Wales is perfectly positioned to try new economic ideas

Published: 29th Sep 2015

markhooperI’m an optimist for Wales. In fact, I’m not sure you could find someone more optimistic about the future of the country, whether that be its capital city, Cardiff, or one of the numerous towns and villages in which Indycube is based. The reason is, I’m convinced Wales will be one of the countries at the forefront of the new economic model that is shaping up, but it won’t be an easy transition.

The superfast transmission of information, data, ideas and ideals has transformed the world in which we live – in fact we’re in the middle of the fastest revolution to ever hit the human race, and the impact will be world changing. Whether that manifests itself in political upheaval across Europe, stock market crashes in China, or tech bubbles in Silicon Valley – these changes will, I think, change the face of our economies for ever, and eventually for the better.

Wales’ new economic development will be more akin to a successful coral reef.

A coral reef thrives when its individual coral polyps are left to develop in their own way.

The journey from the old economy to the new will be most difficult for those who benefit most from the status quo: big business and big politics. Fortunately, in Wales, we’ve not been home to either. Our businesses are more often small and community-centric, and our politics has historically been centred around values and beliefs, rather than slick marketing machines. Wales is, like other small countries, perfectly positioned to try out new ideas, and take risks.

Three of the key aspects of this new economic model are:

  • Small is the new big – the mantra of globalisation is being turned on its head. In Indycube, one of our Cardiff-based businesses recently beat SnapFish (part of multinational Hewlett Packard) to a contract. This business sits at three desks in one of our shared offices. There will be many more deals like this over the coming months and years.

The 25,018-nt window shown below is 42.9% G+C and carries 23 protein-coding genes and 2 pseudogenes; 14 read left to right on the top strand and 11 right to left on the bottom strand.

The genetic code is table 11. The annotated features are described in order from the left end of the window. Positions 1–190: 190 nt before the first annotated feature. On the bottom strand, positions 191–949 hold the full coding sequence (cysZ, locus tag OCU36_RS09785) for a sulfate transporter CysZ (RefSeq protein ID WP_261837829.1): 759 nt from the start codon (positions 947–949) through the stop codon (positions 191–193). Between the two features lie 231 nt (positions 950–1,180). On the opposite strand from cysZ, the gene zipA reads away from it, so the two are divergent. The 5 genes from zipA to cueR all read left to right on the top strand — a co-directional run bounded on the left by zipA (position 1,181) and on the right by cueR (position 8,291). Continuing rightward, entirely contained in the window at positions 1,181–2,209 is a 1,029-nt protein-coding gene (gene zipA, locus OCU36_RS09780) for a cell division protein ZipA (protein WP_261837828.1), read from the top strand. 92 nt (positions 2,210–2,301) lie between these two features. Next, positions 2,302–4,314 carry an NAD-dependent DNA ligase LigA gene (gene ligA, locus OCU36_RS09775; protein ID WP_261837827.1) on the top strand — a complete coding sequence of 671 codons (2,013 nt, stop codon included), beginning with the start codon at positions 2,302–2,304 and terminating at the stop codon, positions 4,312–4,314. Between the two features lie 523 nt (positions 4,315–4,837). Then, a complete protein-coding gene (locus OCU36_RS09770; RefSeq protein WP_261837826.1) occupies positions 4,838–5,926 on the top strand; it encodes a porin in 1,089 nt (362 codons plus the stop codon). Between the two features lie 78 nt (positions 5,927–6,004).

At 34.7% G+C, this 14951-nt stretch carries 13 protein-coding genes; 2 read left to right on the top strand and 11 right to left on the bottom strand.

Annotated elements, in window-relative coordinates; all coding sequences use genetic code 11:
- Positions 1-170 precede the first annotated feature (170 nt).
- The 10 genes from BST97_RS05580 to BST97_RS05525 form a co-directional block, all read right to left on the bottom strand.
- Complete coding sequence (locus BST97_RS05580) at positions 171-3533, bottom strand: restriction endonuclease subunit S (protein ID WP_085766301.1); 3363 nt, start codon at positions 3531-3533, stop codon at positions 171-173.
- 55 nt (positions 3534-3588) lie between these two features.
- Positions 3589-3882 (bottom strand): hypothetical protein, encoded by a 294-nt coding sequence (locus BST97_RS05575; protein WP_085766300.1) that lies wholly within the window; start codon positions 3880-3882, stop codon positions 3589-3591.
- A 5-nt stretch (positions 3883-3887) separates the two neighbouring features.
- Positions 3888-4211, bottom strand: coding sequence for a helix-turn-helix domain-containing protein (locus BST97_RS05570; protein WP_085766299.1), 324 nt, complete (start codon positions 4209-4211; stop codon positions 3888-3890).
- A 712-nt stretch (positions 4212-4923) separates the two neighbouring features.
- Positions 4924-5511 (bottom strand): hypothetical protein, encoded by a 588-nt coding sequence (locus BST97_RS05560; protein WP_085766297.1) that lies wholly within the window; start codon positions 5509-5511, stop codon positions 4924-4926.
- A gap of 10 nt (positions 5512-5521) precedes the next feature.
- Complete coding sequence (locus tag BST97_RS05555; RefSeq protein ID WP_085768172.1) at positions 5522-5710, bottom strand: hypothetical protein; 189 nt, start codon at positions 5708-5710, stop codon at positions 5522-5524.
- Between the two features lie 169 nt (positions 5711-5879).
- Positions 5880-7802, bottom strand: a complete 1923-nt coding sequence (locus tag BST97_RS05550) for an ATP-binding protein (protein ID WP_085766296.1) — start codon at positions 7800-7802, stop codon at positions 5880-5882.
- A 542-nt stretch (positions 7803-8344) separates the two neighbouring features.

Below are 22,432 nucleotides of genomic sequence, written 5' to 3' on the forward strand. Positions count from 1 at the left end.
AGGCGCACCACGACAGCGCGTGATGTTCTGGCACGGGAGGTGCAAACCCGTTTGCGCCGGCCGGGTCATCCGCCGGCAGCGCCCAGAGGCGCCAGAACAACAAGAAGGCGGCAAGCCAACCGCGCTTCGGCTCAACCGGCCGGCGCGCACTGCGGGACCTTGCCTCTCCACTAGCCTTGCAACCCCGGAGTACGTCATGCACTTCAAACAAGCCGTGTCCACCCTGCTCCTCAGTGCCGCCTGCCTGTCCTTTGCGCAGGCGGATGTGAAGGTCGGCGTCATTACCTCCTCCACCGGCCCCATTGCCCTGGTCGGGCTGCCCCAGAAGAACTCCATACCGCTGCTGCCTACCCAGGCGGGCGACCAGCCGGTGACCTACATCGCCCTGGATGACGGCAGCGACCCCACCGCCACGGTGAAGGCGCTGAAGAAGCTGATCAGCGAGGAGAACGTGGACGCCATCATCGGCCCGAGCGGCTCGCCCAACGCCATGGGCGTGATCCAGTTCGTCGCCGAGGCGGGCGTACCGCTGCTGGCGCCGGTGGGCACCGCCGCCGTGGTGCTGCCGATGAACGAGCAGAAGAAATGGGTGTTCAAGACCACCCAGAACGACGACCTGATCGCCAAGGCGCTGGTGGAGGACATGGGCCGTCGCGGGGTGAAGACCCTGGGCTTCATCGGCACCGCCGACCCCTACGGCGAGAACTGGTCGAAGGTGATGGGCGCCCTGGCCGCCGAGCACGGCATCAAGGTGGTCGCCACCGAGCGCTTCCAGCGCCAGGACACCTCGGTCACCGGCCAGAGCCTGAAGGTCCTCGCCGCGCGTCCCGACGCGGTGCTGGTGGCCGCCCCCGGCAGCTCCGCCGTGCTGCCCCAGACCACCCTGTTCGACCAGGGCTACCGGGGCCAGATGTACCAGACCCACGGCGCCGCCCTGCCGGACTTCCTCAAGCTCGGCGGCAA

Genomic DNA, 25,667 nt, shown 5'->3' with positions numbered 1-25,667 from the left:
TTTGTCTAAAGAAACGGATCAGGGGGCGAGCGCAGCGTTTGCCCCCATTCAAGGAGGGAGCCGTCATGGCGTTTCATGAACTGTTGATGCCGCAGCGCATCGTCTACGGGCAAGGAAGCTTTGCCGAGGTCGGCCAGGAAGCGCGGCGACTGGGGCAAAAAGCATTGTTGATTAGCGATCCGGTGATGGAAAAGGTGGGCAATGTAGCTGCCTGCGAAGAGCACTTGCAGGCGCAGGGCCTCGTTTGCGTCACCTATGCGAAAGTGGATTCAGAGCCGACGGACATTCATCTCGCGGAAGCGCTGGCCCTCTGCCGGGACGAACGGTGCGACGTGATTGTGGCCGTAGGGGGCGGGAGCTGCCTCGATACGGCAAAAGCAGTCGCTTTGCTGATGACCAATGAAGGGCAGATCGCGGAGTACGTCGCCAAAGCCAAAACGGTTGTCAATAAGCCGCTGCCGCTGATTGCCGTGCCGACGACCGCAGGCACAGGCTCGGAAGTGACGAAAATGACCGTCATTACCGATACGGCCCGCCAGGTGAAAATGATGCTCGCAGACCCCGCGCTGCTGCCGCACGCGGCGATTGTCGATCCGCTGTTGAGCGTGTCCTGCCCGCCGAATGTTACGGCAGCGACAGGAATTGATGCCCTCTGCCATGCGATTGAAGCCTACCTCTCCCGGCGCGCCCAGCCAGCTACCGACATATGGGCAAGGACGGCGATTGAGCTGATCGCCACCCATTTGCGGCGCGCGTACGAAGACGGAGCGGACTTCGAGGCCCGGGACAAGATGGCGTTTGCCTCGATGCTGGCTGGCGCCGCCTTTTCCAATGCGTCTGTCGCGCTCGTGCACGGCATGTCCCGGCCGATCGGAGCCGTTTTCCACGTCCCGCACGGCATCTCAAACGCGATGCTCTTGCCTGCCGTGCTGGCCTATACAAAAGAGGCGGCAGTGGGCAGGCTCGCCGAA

• The way we work has changed, and wilł continue to do so. We’ll never get jobs for life again; we may never get jobs again. The gig economy is here, and increasing rapidly – you’re more likely to be freelancing one week, travelling the next and volunteering the week after than you are working for one employer.
  • Future economic value isn’t all about GDP or GVA. Increasingly people are feeling disillusioned with the economic model that has held sway for the last 200 years. Wealth and happiness aren’t all about the bank balance. Just ask someone nearing the end of their lives – they’ll tell you life is about human connections – that’s where real value lies.

Wales’ new economic development will be more akin to a successful coral reef. A coral reef thrives when its individual coral polyps are left to develop in their own way. We need to allow each of our communities to be the best it can be, and not some limp copycat of somewhere else. We encourage our children not to compare themselves with others, and yet with our communities, for too long, we’ve tried to be things we’re not. So often I’ve heard others tell me we’re on the verge of creating Silicon Valleys. I’m sure they believe their own hype that by simply adding an ‘s’ it will be so. Silicon Valley exists – let’s not bother trying to make our own copy, not least because by the time we do it, the world will have moved on to its next centre of activity.

What are we good at in Wales? Close-knit communities, family, non-conformist spirit, natural environment, water (it rains a lot, plus we’re surrounded on three sides by the sea). Let’s make these the strengths we build our economy on. They’re not all about money, and that’s how it should be.

The problem with this strategy is that it is uncontrolled, and uncontrollable. But the future that I envisage is just that – the only thing that is predictable is that the world will be unpredictable. Those communities that thrive on chaos and change will be the economic winners this century. To be a thriver, you’ll need your community around you – you’ll need other people to rely on. In terms of work, you’ll need your community of co-workers, and that’s what we’re helping to develop across Wales.

Photo by gvgoebel

Comments (5)


Your familial, cultural, historical strengths are not monetizable, which is commendable, but if you desire an economy with buzz, you’ll need to do heritage tourism for example, to draw outsiders toward selected spots & experiences. My experience in Scotland was so special, my wife & I went again the following year, & can still re-experience those visits. We just got back from Peru, and experienced something special there as well. Carve your niche and experiment with the nature of your magnet to the world, and you’ll see positive results.

Best of luck!


Mark, this is spot on. I’m writing this from Newcastle, NSW where the Renew Newcastle programme triggered a small scale renaissance. Now five years later, the ‘big stuff’ is following with a new University city centre campus under construction, over 700 new apartments on the way and numerous cafes, restaurants and niche shops. Truly all started by the kind of movement you describe.


Thank you Dave

Times they are a changing!!

Next time you’re in sunny (!!) Wales lets grab a coffee/beer?

Best Wishes



Hi Mark, back in Wales for three weeks next February. I think Richard Essex is hoping to organise something on local economy while I am there.


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